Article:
State Senator from Shreveport-Bossier seeks to curb over-the-top, dishonest ads
May v. Air & Liquid Systems, Inc.
(Md., filed in May of 2015): Arguing that a manufacturer does not has a duty to warn with respect to asbestos-containing products manufactured, supplied, or placed in the stream of commerce by third-parties.
On December 18, 2015, the Court held that a company is not generally liable for asbestos-containing parts it does not manufacture or place into the stream of commerce, but recognize that narrow circumstances exist where a manufacturer can be liable for products it has not touched. A manufacturer will have a duty to warn under negligence and strict liability when (1) its product contains asbestos components, and no safer material is available; (2) asbestos is a critical part of the pump sold by the manufacturer; (3) periodic maintenance involving handling asbestos gaskets and packing is required; and (4) the manufacturer knows or should know the risks from exposure to asbestos. The case was remanded back to the lower court.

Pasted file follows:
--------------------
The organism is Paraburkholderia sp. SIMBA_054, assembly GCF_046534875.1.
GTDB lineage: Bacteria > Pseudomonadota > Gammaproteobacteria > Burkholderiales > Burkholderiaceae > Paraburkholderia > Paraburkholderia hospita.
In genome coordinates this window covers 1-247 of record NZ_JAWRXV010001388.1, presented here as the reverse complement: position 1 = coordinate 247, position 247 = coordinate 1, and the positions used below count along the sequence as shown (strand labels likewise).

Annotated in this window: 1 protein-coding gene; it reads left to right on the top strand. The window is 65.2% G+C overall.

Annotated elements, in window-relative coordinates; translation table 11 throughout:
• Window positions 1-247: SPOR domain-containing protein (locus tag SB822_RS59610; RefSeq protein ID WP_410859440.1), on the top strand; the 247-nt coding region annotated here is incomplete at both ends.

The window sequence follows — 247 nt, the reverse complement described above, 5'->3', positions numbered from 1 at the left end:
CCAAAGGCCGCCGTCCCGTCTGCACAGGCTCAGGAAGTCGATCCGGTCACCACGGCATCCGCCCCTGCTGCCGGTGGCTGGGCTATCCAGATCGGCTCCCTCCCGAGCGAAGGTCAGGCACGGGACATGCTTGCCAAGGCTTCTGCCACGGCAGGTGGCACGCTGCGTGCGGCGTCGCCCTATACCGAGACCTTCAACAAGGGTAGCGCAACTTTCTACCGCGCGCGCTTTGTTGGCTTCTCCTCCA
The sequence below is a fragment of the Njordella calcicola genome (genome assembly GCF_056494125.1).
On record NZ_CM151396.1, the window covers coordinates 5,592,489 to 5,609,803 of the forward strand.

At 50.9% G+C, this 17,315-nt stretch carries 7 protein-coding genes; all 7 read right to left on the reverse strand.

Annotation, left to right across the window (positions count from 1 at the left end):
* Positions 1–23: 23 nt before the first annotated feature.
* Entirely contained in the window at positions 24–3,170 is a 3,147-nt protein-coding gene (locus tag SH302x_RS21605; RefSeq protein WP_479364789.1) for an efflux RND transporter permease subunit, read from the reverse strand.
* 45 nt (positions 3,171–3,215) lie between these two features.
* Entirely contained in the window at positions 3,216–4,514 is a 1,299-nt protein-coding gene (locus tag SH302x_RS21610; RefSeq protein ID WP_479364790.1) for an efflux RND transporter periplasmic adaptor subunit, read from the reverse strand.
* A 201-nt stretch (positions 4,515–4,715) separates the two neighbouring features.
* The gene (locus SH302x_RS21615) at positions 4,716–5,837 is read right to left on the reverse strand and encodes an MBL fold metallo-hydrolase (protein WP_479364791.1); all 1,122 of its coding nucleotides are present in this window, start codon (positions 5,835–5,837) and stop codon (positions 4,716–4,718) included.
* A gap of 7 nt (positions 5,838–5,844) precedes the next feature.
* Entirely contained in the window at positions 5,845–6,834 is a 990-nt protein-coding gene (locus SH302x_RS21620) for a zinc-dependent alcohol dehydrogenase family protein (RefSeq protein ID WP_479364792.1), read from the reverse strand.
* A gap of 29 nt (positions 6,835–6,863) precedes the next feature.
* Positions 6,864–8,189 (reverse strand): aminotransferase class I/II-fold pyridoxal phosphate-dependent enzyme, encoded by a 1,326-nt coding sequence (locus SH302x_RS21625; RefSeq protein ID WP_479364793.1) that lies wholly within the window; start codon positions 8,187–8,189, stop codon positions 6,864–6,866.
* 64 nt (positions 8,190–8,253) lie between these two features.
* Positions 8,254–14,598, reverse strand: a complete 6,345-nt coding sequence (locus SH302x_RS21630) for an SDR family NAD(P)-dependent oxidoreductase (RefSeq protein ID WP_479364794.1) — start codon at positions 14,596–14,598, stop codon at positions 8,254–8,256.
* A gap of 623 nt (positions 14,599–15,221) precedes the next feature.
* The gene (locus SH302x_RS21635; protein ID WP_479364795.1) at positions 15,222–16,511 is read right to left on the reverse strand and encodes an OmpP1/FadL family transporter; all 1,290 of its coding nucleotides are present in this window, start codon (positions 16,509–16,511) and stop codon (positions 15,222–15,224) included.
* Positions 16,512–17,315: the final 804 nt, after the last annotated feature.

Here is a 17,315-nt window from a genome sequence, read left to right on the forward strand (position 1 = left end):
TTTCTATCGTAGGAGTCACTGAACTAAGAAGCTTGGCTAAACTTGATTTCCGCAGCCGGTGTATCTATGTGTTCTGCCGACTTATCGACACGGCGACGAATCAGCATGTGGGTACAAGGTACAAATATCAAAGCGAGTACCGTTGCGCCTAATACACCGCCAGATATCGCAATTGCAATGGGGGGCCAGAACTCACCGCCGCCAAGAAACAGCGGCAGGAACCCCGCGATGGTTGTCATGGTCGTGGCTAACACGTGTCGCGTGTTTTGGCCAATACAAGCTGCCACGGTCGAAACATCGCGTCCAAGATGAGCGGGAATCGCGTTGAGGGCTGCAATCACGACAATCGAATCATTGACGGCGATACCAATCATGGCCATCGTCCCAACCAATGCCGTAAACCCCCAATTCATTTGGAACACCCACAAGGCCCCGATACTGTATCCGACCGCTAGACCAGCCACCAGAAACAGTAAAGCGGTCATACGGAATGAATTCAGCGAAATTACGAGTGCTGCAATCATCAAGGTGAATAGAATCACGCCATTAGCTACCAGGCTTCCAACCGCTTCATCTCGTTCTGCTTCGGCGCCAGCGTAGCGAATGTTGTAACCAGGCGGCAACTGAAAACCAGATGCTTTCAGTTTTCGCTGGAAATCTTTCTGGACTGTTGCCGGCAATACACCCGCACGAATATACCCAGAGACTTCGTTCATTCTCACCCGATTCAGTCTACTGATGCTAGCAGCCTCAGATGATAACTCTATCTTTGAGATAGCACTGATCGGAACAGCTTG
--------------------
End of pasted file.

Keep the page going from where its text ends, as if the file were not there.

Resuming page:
Bill on seat belt admissibility heads to Governor
SCOTUS Determining Whether to Hear Appeal by Defendant
Writing for The Hill, ATRA President Tiger Joyce discusses the Biden administration’s plans to allow a settlement slush fund and issues the practice has caused at the state level.
ATRA President Tiger Joyce writes about issues with a landmark talc case in Missouri and how the U.S. Supreme Court can step in.